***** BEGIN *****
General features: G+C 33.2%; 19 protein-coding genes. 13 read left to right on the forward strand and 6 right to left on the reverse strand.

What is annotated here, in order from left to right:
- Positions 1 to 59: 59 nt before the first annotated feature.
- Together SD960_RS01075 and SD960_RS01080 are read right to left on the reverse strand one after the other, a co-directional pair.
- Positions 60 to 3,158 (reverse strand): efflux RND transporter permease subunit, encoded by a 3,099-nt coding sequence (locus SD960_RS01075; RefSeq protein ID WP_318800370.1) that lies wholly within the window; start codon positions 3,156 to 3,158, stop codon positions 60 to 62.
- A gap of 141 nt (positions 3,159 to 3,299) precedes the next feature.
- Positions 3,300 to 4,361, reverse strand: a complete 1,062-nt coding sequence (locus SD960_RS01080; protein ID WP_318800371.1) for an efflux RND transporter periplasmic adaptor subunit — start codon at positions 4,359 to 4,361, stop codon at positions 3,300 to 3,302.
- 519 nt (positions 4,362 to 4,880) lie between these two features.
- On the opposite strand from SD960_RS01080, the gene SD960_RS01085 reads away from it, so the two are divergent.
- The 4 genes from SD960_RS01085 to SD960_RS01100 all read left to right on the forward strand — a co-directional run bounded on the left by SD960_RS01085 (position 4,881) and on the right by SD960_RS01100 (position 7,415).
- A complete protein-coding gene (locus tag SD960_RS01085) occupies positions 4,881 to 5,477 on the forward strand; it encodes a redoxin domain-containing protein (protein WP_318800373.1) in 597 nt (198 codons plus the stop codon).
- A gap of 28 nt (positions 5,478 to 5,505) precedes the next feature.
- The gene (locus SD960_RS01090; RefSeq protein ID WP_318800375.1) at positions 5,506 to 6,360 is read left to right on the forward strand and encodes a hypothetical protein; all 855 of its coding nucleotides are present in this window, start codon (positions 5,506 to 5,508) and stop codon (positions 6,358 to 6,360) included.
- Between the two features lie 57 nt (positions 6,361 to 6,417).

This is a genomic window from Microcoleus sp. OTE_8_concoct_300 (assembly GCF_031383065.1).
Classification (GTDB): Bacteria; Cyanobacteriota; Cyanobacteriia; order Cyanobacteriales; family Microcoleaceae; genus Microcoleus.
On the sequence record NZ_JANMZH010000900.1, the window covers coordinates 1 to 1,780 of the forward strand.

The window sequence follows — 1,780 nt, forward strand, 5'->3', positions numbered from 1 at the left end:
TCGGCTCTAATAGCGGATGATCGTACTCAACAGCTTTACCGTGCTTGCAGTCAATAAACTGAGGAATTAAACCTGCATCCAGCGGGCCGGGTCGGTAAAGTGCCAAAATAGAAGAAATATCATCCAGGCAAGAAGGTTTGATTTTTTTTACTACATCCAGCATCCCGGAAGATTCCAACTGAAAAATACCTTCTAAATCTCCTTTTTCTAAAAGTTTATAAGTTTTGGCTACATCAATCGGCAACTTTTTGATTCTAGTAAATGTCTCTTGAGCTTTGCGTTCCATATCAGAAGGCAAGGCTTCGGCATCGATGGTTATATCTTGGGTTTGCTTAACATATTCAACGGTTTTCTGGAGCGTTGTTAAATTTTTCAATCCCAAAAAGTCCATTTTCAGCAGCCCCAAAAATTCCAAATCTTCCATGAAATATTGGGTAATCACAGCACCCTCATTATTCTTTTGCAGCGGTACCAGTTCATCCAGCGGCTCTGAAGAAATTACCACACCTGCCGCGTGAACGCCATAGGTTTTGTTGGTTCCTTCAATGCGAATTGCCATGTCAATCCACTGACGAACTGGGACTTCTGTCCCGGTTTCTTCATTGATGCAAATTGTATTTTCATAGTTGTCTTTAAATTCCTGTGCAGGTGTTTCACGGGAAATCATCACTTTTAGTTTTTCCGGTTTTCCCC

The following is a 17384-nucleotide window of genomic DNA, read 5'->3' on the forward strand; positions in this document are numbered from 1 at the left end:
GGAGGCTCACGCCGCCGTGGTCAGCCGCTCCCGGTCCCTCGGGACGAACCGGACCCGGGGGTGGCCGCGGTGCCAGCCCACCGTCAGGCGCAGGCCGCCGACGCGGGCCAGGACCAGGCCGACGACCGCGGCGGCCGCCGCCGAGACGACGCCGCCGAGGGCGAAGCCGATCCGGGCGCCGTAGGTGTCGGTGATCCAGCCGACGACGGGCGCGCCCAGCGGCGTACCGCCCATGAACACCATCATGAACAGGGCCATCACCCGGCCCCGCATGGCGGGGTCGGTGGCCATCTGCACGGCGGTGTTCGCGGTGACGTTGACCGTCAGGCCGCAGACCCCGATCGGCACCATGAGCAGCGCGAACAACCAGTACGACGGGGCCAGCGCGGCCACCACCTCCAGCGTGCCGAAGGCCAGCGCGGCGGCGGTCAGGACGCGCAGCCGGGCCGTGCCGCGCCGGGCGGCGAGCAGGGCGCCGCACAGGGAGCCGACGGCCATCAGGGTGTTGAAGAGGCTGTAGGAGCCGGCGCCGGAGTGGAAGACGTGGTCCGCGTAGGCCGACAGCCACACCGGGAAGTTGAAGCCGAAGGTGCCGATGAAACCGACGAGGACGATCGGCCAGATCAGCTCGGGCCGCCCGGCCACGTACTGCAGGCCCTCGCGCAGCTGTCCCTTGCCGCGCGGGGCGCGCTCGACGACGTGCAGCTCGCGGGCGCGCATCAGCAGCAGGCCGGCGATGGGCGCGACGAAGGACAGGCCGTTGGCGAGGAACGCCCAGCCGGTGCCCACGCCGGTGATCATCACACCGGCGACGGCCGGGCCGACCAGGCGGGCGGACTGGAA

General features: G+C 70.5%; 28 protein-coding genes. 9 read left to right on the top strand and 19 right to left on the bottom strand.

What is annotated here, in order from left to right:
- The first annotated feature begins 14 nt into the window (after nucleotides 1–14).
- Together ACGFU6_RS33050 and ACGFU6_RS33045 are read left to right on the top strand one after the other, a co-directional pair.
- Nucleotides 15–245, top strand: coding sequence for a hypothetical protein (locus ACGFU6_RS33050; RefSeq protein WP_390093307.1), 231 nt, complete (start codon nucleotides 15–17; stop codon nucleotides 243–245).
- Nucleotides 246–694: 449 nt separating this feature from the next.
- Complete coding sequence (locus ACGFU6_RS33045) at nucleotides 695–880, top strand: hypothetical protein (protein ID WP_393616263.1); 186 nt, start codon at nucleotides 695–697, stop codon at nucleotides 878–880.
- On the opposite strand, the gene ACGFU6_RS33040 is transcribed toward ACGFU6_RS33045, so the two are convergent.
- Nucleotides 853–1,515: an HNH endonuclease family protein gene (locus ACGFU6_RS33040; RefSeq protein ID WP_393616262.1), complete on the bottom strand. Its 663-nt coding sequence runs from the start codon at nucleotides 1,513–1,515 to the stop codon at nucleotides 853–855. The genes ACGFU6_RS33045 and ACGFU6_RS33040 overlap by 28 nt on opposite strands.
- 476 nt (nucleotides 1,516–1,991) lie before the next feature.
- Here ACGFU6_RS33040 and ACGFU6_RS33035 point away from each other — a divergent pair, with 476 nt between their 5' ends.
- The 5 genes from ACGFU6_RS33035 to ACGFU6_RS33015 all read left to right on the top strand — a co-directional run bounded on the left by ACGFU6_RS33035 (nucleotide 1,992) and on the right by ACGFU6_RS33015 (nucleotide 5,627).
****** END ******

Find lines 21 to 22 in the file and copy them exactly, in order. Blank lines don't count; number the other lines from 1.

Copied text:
GGAGGCTCACGCCGCCGTGGTCAGCCGCTCCCGGTCCCTCGGGACGAACCGGACCCGGGGGTGGCCGCGGTGCCAGCCCACCGTCAGGCGCAGGCCGCCGACGCGGGCCAGGACCAGGCCGACGACCGCGGCGGCCGCCGCCGAGACGACGCCGCCGAGGGCGAAGCCGATCCGGGCGCCGTAGGTGTCGGTGATCCAGCCGACGACGGGCGCGCCCAGCGGCGTACCGCCCATGAACACCATCATGAACAGGGCCATCACCCGGCCCCGCATGGCGGGGTCGGTGGCCATCTGCACGGCGGTGTTCGCGGTGACGTTGACCGTCAGGCCGCAGACCCCGATCGGCACCATGAGCAGCGCGAACAACCAGTACGACGGGGCCAGCGCGGCCACCACCTCCAGCGTGCCGAAGGCCAGCGCGGCGGCGGTCAGGACGCGCAGCCGGGCCGTGCCGCGCCGGGCGGCGAGCAGGGCGCCGCACAGGGAGCCGACGGCCATCAGGGTGTTGAAGAGGCTGTAGGAGCCGGCGCCGGAGTGGAAGACGTGGTCCGCGTAGGCCGACAGCCACACCGGGAAGTTGAAGCCGAAGGTGCCGATGAAACCGACGAGGACGATCGGCCAGATCAGCTCGGGCCGCCCGGCCACGTACTGCAGGCCCTCGCGCAGCTGTCCCTTGCCGCGCGGGGCGCGCTCGACGACGTGCAGCTCGCGGGCGCGCATCAGCAGCAGGCCGGCGATGGGCGCGACGAAGGACAGGCCGTTGGCGAGGAACGCCCAGCCGGTGCCCACGCCGGTGATCATCACACCGGCGACGGCCGGGCCGACCAGGCGGGCGGACTGGAA

General features: G+C 70.5%; 28 protein-coding genes. 9 read left to right on the top strand and 19 right to left on the bottom strand.